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How can we reuse the heat from data centres

As our lives become increasingly digital, data centres are at the core of everything we do, from commerce and education to entertainment.

But they're also significant energy users, under mounting pressure to reduce their carbon emissions and optimise energy efficiency.

The challenge is acute: the average Power Usage Effectiveness (PUE) of data centres, a measure of their energy efficiency, is reaching its practical limits. As the 2022 global survey by the Uptime Institute reveals, progress in energy efficiency is slowing.

Data centres have a significant role to play in the transition to a low-carbon future

Shahid Rahman Shahid Rahman EMEA – Data Centre Strategic Account Lead

Responsible neighbours

Yet worldwide, governments are putting more pressure on data centre developers to be responsible neighbours - to limit their energy use and be part of sustainable solutions, rather than an environmental burden.

For example, Europe’s Energy Efficiency Directive mandates disclosure of energy performance for data centres of a specific size. It also sets targets for climate neutrality by 2030.

Germany leads in legislative action, setting stringent PUE targets for data centres. This push towards efficiency is a regulatory demand and client expectation.

Data centre clients are increasingly conscious of the carbon footprint associated with their data usage, seeking providers with solid low-carbon credentials.

A source of useful heat

However, the solution lies beyond optimising existing cooling technologies. A paradigm shift is emerging in which data centres become sources of heat energy.

This approach, already successful in northern Europe, involves capturing waste heat from data centres for other buildings or wider heat networks.

It’s an innovative approach that aligns with the UK government’s Heat and Buildings Strategy to reduce our reliance on fossil fuels for heat - about 40% of UK carbon emissions come from building heating systems.

The Strategy identifies heat pumps and heat networks as crucial to decarbonising building heat. The technology already exists to make use of data centre waste heat and internationally, the use of heat pump technology for heat reuse is already successful.

In Finland, Fortum uses waste heat from an Ericsson data centre to supply a heat network, transforming the data centre into a heat production plant. Similarly, in Tallaght, Ireland, waste heat from a data centre supplies a local district heating network, reducing carbon emissions significantly.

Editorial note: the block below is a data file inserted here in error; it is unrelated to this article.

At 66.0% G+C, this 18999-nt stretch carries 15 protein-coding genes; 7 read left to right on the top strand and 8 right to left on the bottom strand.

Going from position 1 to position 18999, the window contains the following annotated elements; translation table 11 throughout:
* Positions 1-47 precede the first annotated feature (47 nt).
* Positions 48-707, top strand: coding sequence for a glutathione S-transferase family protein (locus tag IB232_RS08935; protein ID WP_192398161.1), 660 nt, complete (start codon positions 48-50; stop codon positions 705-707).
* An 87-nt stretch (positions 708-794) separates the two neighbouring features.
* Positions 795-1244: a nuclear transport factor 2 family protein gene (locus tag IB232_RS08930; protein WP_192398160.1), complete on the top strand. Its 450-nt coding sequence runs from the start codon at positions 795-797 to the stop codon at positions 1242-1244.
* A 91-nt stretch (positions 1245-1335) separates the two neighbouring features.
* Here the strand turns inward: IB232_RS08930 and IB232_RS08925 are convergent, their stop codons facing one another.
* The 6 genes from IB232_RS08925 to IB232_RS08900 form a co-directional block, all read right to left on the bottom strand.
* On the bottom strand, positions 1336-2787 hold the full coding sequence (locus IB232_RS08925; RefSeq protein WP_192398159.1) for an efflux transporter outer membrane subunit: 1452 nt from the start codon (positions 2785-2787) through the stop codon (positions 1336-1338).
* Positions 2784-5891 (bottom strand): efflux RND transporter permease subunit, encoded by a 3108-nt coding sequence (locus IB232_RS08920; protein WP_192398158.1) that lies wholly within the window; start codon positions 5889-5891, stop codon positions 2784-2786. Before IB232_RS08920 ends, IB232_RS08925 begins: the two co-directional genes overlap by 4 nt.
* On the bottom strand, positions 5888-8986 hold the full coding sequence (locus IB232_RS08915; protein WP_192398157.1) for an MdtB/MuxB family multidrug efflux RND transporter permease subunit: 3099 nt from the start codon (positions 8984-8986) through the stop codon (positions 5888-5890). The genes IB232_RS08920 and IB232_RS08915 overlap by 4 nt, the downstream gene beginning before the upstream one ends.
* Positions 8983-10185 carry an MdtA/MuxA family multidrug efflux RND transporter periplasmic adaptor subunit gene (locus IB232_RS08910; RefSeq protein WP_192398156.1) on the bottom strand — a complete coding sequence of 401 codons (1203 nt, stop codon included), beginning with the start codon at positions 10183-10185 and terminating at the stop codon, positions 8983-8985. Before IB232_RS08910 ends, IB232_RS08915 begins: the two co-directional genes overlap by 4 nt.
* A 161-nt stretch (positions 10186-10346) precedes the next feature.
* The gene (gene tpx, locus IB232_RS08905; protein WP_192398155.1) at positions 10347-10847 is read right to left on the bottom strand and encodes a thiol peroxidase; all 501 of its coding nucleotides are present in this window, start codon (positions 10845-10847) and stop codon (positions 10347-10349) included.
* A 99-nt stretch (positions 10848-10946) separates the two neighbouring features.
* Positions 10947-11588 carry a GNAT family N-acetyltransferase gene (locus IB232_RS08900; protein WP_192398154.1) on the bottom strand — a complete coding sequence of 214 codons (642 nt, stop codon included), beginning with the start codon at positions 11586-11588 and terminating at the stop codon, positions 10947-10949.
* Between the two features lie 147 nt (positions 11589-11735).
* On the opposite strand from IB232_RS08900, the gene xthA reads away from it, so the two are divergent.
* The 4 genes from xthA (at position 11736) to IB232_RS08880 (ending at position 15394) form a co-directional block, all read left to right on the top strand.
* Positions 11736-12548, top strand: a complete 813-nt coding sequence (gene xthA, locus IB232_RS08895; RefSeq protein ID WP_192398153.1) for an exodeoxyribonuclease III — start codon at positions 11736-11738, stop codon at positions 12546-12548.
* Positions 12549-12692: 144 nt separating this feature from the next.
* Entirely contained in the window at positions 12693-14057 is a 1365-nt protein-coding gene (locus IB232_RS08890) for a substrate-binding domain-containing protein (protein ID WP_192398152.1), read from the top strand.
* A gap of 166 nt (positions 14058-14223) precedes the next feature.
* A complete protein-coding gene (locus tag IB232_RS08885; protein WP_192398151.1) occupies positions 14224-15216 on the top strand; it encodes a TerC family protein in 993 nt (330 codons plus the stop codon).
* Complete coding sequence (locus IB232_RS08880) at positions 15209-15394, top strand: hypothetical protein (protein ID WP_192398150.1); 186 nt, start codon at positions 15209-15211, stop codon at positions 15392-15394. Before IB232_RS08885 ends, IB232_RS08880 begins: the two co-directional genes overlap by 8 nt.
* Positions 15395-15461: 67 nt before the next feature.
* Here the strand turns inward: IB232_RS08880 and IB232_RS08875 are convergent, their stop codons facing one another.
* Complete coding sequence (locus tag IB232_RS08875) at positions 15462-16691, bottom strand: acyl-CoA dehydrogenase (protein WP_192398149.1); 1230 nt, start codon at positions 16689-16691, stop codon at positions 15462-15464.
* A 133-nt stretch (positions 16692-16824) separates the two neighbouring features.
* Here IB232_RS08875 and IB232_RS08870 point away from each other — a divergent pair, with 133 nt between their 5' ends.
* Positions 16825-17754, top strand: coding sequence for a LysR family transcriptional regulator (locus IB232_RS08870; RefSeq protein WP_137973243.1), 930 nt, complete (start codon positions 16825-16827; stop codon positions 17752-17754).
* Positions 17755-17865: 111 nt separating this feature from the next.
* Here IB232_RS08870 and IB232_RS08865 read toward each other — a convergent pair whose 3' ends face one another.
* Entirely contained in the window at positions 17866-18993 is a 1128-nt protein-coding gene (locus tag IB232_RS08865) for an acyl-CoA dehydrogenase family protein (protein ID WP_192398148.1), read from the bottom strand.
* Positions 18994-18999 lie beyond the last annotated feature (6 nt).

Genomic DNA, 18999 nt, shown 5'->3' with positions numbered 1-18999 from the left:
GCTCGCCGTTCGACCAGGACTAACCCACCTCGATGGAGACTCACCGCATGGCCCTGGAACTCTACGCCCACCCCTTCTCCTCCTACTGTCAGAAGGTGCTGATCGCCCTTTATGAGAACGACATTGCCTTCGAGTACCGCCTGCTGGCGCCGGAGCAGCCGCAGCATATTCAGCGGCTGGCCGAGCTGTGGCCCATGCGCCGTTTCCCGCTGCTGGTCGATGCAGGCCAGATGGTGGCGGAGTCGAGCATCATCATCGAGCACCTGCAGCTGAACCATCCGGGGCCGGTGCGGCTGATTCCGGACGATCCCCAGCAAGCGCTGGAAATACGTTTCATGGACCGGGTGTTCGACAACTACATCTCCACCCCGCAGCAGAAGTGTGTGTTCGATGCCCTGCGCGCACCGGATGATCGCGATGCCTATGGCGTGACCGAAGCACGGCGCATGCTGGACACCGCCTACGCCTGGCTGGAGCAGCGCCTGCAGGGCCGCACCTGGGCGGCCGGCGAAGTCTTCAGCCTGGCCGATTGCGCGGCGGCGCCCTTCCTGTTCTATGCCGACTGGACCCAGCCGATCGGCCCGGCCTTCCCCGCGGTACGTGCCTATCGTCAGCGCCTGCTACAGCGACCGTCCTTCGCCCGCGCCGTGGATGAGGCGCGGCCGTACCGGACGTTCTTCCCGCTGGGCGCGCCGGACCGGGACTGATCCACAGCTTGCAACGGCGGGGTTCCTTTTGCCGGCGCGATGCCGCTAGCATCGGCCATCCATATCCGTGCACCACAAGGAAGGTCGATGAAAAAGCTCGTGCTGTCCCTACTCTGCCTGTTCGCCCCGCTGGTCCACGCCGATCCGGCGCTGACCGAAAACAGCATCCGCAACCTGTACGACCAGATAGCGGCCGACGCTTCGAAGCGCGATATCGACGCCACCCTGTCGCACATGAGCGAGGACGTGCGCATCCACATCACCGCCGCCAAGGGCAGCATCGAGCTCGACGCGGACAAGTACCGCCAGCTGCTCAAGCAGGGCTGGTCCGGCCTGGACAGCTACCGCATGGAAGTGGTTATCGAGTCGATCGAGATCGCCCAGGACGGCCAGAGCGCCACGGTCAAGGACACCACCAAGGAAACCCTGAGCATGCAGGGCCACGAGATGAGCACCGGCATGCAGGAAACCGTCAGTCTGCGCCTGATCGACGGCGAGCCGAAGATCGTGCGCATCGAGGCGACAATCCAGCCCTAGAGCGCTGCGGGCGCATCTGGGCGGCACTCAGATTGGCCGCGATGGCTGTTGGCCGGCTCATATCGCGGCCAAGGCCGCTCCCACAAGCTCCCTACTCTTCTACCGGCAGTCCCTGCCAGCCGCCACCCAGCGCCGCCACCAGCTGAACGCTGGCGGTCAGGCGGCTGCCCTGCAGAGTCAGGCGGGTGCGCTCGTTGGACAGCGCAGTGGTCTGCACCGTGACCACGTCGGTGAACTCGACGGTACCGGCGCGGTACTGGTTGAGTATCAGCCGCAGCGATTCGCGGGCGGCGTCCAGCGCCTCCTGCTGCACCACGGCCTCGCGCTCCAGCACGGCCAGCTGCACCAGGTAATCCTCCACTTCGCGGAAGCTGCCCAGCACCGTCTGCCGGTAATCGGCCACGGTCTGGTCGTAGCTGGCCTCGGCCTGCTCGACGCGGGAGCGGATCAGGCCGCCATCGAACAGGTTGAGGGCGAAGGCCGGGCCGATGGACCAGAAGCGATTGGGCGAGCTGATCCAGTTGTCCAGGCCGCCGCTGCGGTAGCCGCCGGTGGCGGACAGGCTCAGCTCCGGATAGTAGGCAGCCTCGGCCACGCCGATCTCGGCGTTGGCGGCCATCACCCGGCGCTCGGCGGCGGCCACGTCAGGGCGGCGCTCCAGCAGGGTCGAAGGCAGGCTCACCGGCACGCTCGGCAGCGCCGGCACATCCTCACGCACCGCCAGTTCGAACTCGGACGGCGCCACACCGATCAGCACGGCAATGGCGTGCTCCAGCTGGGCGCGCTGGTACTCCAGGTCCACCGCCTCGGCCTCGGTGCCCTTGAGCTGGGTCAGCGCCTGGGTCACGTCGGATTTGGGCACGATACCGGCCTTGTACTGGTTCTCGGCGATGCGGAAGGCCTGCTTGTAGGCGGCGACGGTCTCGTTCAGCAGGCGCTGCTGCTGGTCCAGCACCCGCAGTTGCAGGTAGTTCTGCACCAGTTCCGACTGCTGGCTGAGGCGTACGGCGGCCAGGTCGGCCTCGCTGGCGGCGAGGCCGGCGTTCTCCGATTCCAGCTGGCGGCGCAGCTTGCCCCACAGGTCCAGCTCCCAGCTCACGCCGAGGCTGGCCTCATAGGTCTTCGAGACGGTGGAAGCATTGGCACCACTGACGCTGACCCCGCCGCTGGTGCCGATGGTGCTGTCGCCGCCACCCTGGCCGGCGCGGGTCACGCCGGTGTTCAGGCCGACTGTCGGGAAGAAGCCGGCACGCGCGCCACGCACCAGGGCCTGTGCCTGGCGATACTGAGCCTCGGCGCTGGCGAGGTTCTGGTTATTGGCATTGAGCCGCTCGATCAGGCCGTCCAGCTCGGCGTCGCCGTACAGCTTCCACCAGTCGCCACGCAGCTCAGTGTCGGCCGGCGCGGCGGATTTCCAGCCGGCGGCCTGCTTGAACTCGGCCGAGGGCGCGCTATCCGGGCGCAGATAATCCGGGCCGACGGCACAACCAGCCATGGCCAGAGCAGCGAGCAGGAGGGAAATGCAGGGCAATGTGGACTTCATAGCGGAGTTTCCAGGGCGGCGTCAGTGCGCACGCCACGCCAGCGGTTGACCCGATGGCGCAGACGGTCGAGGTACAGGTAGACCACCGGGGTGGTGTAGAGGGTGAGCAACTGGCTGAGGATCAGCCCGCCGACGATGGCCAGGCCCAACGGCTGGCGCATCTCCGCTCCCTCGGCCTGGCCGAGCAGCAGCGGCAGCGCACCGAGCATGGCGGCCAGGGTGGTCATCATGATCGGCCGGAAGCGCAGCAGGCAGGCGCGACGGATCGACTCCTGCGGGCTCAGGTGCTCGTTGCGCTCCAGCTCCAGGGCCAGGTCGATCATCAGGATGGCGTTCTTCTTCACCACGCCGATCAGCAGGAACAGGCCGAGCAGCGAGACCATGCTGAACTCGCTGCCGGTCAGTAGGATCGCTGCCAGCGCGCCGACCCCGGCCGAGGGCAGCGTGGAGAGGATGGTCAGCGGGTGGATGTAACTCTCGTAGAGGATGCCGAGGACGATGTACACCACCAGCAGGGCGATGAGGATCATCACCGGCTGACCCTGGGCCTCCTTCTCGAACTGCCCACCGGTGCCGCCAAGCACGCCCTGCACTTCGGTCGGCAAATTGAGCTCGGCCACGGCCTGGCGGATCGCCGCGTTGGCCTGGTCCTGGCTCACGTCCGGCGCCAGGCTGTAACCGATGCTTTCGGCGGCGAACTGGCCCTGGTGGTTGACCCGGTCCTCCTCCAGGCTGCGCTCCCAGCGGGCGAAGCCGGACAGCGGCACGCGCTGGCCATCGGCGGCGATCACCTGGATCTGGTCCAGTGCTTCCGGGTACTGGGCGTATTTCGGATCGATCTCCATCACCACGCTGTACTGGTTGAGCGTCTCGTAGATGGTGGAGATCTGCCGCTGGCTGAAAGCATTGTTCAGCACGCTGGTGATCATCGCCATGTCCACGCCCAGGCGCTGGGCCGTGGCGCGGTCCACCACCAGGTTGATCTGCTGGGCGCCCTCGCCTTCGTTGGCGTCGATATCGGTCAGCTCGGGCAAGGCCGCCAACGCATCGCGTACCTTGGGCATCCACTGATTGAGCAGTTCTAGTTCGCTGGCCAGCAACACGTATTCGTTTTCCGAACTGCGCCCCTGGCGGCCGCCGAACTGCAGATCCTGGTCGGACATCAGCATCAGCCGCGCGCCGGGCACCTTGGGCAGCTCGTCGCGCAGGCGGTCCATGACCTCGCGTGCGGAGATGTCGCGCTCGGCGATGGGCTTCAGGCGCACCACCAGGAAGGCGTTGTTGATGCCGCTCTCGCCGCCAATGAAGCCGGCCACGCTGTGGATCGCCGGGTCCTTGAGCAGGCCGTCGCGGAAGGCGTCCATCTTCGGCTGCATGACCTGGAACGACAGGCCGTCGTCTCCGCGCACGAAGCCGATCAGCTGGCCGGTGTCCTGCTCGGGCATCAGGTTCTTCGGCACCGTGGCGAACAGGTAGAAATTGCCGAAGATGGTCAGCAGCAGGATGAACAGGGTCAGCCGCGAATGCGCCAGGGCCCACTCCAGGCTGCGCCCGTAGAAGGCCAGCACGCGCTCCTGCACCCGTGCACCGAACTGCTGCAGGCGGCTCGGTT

Immense UK potential

The potential of data centres to contribute to the UK’s low-carbon heat future is immense but underutilised.

Our history with heat networks is limited, but changes are afoot. The recently introduced Energy Act removes barriers to developing new heat networks and encourages the use of low-carbon heat sources, including waste heat from data centres.

London, dominating the UK’s data centre sector, incorporates heat from waste sources in its district heating plans. The London Plan 2021 emphasises the use of waste heat and sets ambitious carbon reduction targets for new building projects.

Other UK cities with burgeoning data centre sectors, like Manchester, Leeds, and Cardiff, are aligning with government Opportunity Areas for district heating networks.

Early design is crucial

Early design and specification stages are crucial when considering heat reuse in data centres. The European Code of Conduct for Energy Efficiency in Data Centres provides a framework, assigning qualitative values to actions based on the benefit level and priority. These guidelines help data centre developers make informed decisions about heat recovery from the outset.

The path to a low-carbon future is multifaceted, and data centres have a significant role to play in this transition.

Working with experienced partners in this area is important, and here at Mitsubishi Electric we have been applying this know-how for many years across the EU. Using available technologies, we can harness waste heat and make data centres part of the UK's sustainable future.

Find out more about this topic in our new publication: Data centres: Heat reuse for a low carbon heat future - A guide from Mitsubishi Electric

Shahid Rahman is EMEA – Data Centre Strategic Account Lead (Engineered IT Cooling Solutions)